I think there are two phases here: the first is just being aware of what the correct idioms and best practices are, and second is attempting to apply what you learned and getting feedback.
For the first phase, you can get a lot of mileage by doing research and casting a wide net. In particular, I personally find the following Google queries to be pretty useful at giving me an overview of the best practices and general "feel" of a language:
- "X best practices"
- "X style guide"
- "X idioms"
- "X common mistakes"
- "X philosophy"
- "X ecosystem overview" (or "X popular 3rd party libraries")
- "X tips and tricks"
- "X history"
- "X advanced features"
- "X linter"
- "X style checking tools"
(Replace "X" with the name of the language. If the language name is common word like "Go" or "Swift", try replacing "X" with something like "Go language".)
This will obviously return a wide range of results, not all of which will be useful, but it's a good way of getting the "lay of the land". Some of the results will be directly useful (for example, you might uncover a popular and comprehensive style guide or a useful linter), and others will be more useful for getting context behind the design and intended use of a language (for example, googling about the language's core philosophy).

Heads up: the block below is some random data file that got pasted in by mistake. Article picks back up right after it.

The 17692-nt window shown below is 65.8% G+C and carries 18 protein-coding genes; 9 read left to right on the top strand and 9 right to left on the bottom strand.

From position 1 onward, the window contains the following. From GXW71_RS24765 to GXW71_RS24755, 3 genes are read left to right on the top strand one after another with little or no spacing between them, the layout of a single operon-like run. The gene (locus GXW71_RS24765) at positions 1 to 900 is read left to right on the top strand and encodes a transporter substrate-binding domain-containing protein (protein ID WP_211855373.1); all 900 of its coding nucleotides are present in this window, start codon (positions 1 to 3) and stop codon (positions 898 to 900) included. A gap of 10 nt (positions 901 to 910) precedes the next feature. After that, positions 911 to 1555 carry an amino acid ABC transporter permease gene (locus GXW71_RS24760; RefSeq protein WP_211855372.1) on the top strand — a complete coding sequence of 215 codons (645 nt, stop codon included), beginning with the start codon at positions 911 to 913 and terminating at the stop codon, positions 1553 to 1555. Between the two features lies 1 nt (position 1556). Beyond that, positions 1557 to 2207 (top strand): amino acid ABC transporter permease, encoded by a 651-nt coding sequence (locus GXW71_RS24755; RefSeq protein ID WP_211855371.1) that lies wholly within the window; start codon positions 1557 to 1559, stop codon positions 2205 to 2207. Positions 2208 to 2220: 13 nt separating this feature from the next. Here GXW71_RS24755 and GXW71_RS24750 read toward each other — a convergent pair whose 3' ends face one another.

Other things I personally find helpful is to browse through the top-voted questions about a particular language on StackOverflow or SoftwareEngineering.SE (previously Programmers.SE). The knowledge won't be immediately useful (or sometimes comprehensible), but it does give you a feel for what sorts of issues programmers using that language tend to worry about, what advanced features people want to learn to use, and what keywords might be helpful when refining your queries.
Something else you can do is to keep an eye on news aggregates for the language of your choice. For example, I like browsing through http://reddit.com/r/python for Python-related news -- every now and then, you run across an article that teaches you something new or reveals a point of contention within the community that's worth keeping an eye on.
Keep in mind that after reading through all of these resources, you'll likely find it hard apply them all at first -- in some cases, you might not even understand the articles you dig up. This is fine: the idea is to be aware of them in the first place so you have a direction to grow towards.
It'll probably be a good idea to start small -- start by finding a style guide and writing your code to be compliant with it, for example. Or maybe try figuring out the recommended best practices for organizing a larger project and using your language's package manager.
The second phase is actually getting feedback on the code you wrote. This can be tricky to do as a self-learner, since you have no direct way of getting feedback, but there are a few things you can try.
One resource to try is CodeReview.SE, though it's probably best to submit relatively small programs for review.
Another idea is to contribute to an open-source project. The more popular projects tend to be relatively picky about following best practices and idioms and will code review your submissions before accepting them. As before, start small: try and find a small and easy bug in their issue tracker, and start with that. It can also be valuable to try googling "open source for beginners" -- that reveals plenty of resources and websites that attempt to connect projects looking for help with beginners.